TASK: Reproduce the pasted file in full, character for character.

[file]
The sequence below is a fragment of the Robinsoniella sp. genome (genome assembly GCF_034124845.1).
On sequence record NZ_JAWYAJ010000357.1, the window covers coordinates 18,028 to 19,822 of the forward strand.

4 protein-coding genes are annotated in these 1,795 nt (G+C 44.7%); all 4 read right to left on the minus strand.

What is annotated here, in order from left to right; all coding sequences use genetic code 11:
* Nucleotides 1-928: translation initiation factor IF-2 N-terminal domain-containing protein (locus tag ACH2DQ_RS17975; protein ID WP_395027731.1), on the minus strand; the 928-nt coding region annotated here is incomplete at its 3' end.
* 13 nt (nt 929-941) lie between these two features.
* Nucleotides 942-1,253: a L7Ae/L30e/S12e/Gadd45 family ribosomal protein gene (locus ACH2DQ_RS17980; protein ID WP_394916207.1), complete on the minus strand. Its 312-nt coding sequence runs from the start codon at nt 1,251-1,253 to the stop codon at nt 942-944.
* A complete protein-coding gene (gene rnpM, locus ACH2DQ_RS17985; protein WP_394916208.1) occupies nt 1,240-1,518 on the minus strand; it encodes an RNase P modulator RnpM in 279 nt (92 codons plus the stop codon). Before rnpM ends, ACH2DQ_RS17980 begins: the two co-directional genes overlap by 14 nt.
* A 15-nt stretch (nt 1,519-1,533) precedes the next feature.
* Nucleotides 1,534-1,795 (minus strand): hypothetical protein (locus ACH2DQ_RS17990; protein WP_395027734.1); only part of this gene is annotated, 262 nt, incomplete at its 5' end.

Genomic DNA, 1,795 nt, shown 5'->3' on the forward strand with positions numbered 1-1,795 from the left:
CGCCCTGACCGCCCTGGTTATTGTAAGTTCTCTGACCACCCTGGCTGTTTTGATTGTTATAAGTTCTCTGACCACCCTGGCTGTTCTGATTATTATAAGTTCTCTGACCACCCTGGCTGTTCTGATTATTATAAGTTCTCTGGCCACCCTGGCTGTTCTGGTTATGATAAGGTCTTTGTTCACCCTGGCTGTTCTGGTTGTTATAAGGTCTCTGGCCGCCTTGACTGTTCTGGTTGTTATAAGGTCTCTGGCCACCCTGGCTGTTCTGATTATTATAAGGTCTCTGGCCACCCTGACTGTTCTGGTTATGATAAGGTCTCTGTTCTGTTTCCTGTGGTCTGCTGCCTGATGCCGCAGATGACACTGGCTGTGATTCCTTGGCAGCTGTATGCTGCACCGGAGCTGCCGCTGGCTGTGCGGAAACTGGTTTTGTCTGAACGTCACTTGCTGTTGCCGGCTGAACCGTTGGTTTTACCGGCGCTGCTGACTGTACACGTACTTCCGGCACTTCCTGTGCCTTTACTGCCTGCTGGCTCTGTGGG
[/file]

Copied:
The sequence below is a fragment of the Robinsoniella sp. genome (genome assembly GCF_034124845.1).
On sequence record NZ_JAWYAJ010000357.1, the window covers coordinates 18,028 to 19,822 of the forward strand.

4 protein-coding genes are annotated in these 1,795 nt (G+C 44.7%); all 4 read right to left on the minus strand.

What is annotated here, in order from left to right; all coding sequences use genetic code 11:
* Nucleotides 1-928: translation initiation factor IF-2 N-terminal domain-containing protein (locus tag ACH2DQ_RS17975; protein ID WP_395027731.1), on the minus strand; the 928-nt coding region annotated here is incomplete at its 3' end.
* 13 nt (nt 929-941) lie between these two features.
* Nucleotides 942-1,253: a L7Ae/L30e/S12e/Gadd45 family ribosomal protein gene (locus ACH2DQ_RS17980; protein ID WP_394916207.1), complete on the minus strand. Its 312-nt coding sequence runs from the start codon at nt 1,251-1,253 to the stop codon at nt 942-944.
* A complete protein-coding gene (gene rnpM, locus ACH2DQ_RS17985; protein WP_394916208.1) occupies nt 1,240-1,518 on the minus strand; it encodes an RNase P modulator RnpM in 279 nt (92 codons plus the stop codon). Before rnpM ends, ACH2DQ_RS17980 begins: the two co-directional genes overlap by 14 nt.
* A 15-nt stretch (nt 1,519-1,533) precedes the next feature.
* Nucleotides 1,534-1,795 (minus strand): hypothetical protein (locus ACH2DQ_RS17990; protein WP_395027734.1); only part of this gene is annotated, 262 nt, incomplete at its 5' end.

Genomic DNA, 1,795 nt, shown 5'->3' on the forward strand with positions numbered 1-1,795 from the left:
CGCCCTGACCGCCCTGGTTATTGTAAGTTCTCTGACCACCCTGGCTGTTTTGATTGTTATAAGTTCTCTGACCACCCTGGCTGTTCTGATTATTATAAGTTCTCTGACCACCCTGGCTGTTCTGATTATTATAAGTTCTCTGGCCACCCTGGCTGTTCTGGTTATGATAAGGTCTTTGTTCACCCTGGCTGTTCTGGTTGTTATAAGGTCTCTGGCCGCCTTGACTGTTCTGGTTGTTATAAGGTCTCTGGCCACCCTGGCTGTTCTGATTATTATAAGGTCTCTGGCCACCCTGACTGTTCTGGTTATGATAAGGTCTCTGTTCTGTTTCCTGTGGTCTGCTGCCTGATGCCGCAGATGACACTGGCTGTGATTCCTTGGCAGCTGTATGCTGCACCGGAGCTGCCGCTGGCTGTGCGGAAACTGGTTTTGTCTGAACGTCACTTGCTGTTGCCGGCTGAACCGTTGGTTTTACCGGCGCTGCTGACTGTACACGTACTTCCGGCACTTCCTGTGCCTTTACTGCCTGCTGGCTCTGTGGG